Then, laying back in his chair he begins comparing music to therapy. “Music is one of those things you can go to when you’ve had a bad day or have some stuff on your mind. You just let it all go with some music” he describes. Going a little deeper, I got Scott to open up about the feeling of knowing that people use his music to alleviate stress or simply feel happier about life. His face lifted as he spoke:
“It’s good. To be honest, I kinda put my own personality in my music as much as I can. I’m a chilled happy dude. So, I like my music to be chill and happy. I really believe that your sound should be you. You should put yourself in the music and you should give people a part of you. It’s about the vibrations really”.
Bringing elements of his identity to his music has helped Scott to master the art of making emotional connections through music that transcends generations. His most recent single Ariya reaches that balance where it can be enjoyed by your mum, your grandmother, your uncle and even your little sister. Making music that can be appreciated by different generations is no easy task, yet Scott, so set in his own lane makes it look as such. His process starts with his feelings, which he expresses through sound waves. Some may be more interested in the appeal of the beat. While others, such as myself, are taken on a rollercoaster of deep emotions, unable to explain why the music hit us the way it did. With that being said, there is still no right or wrong way to receive it. That’s the beauty of it – subjectivity.
The value of friendships
We started to see a resurgence of soul across the UK from 2017, as people began to be more receptive to underground acts that weren’t exclusive to London. Scott shared which musicians have caught his eye. “My group Rhythm and Reason are doing some incredible stuff” he states. “Sienna and Dani are in a group called Ephemeral and they make amazing music, really trippy vibes. They’re like the top dog of the group” he says laughing. His facial expression pretty much gave away how taken he is with their music.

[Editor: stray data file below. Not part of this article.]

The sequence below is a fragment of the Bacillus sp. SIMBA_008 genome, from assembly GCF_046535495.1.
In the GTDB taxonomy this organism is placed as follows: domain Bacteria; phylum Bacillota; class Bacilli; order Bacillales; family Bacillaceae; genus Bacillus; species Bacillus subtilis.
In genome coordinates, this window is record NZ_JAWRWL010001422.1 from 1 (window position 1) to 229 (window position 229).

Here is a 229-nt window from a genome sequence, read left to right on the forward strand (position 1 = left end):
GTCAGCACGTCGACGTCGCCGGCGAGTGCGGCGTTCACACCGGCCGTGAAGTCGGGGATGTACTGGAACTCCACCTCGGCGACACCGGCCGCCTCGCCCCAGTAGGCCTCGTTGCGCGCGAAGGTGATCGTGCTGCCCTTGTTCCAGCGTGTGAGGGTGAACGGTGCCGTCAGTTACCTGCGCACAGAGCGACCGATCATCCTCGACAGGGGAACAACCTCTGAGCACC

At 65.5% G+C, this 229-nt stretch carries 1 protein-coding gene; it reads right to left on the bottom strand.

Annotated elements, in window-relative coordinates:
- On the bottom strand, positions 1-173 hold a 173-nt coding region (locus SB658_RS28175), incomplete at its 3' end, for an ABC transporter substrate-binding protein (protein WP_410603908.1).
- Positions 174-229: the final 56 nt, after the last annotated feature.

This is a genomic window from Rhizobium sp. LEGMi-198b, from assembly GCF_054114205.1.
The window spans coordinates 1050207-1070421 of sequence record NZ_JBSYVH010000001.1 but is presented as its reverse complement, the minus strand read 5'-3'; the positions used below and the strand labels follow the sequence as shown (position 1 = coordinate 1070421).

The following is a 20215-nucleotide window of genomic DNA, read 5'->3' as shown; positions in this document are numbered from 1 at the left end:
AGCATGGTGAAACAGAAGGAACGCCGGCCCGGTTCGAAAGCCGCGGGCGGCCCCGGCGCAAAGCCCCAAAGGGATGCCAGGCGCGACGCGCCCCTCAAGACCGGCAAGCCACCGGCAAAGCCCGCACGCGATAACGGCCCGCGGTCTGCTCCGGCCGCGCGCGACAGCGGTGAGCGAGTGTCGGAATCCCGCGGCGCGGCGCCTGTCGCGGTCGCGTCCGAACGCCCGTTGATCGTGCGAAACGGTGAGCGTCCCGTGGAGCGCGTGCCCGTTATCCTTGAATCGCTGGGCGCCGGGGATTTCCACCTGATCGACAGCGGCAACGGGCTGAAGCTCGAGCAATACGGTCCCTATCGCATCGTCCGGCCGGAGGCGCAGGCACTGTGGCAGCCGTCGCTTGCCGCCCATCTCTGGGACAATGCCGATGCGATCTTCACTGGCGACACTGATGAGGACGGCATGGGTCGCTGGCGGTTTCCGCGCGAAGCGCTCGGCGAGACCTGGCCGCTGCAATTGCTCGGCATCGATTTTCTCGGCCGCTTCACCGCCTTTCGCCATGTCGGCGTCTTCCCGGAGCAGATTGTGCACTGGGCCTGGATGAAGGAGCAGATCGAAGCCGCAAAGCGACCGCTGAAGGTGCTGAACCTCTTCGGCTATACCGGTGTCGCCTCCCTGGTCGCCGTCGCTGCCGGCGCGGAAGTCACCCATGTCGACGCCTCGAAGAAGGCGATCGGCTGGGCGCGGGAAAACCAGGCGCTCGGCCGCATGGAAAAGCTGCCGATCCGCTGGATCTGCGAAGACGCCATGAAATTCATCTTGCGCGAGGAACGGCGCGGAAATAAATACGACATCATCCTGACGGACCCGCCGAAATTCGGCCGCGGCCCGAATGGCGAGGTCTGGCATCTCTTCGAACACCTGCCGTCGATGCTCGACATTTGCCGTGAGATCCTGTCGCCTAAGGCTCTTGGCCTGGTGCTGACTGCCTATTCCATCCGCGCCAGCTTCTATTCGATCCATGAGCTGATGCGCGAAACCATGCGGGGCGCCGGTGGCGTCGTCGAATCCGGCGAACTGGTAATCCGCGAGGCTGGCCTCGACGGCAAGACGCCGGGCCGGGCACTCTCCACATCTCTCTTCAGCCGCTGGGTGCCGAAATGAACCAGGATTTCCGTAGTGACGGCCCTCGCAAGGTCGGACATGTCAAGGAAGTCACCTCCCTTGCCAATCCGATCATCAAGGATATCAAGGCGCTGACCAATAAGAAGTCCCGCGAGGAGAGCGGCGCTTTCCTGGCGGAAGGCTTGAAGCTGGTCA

“Then you’ve got Dips, he’s amazing and GeeFree – he’s just a force. Richie is just another one of those guys that are just too creative! R-kay, dude is like a mini Glasper on the keys, he’s like a little herbie. Oddboy Ten, he’s another one of those creative dudes that are just in their own world” he tells me. The Mellowdic Show host and musician Lex Amor continues to play a valuable role in Scott’s life “she’s incredible” he says going on to praise her musical abilities. Watford-born singer/songwriter Connie Constance, who has been on a lot of people’s radar for quite some time, came up in the conversation too. Scott’s addicted to Connie’s single Let Go “I would like to collaborate with Connie, she’s incredible” he says, enthusiastically.
Scott then drew my attention to another Black Acre signee, grime rapper Rocks F O E who he described as “amazing”.
“There’s just too much! There are too many people. Everyone is doing something. They are being themselves, instead of being something artificial. It’s nice how people are more inclined to be themselves now.”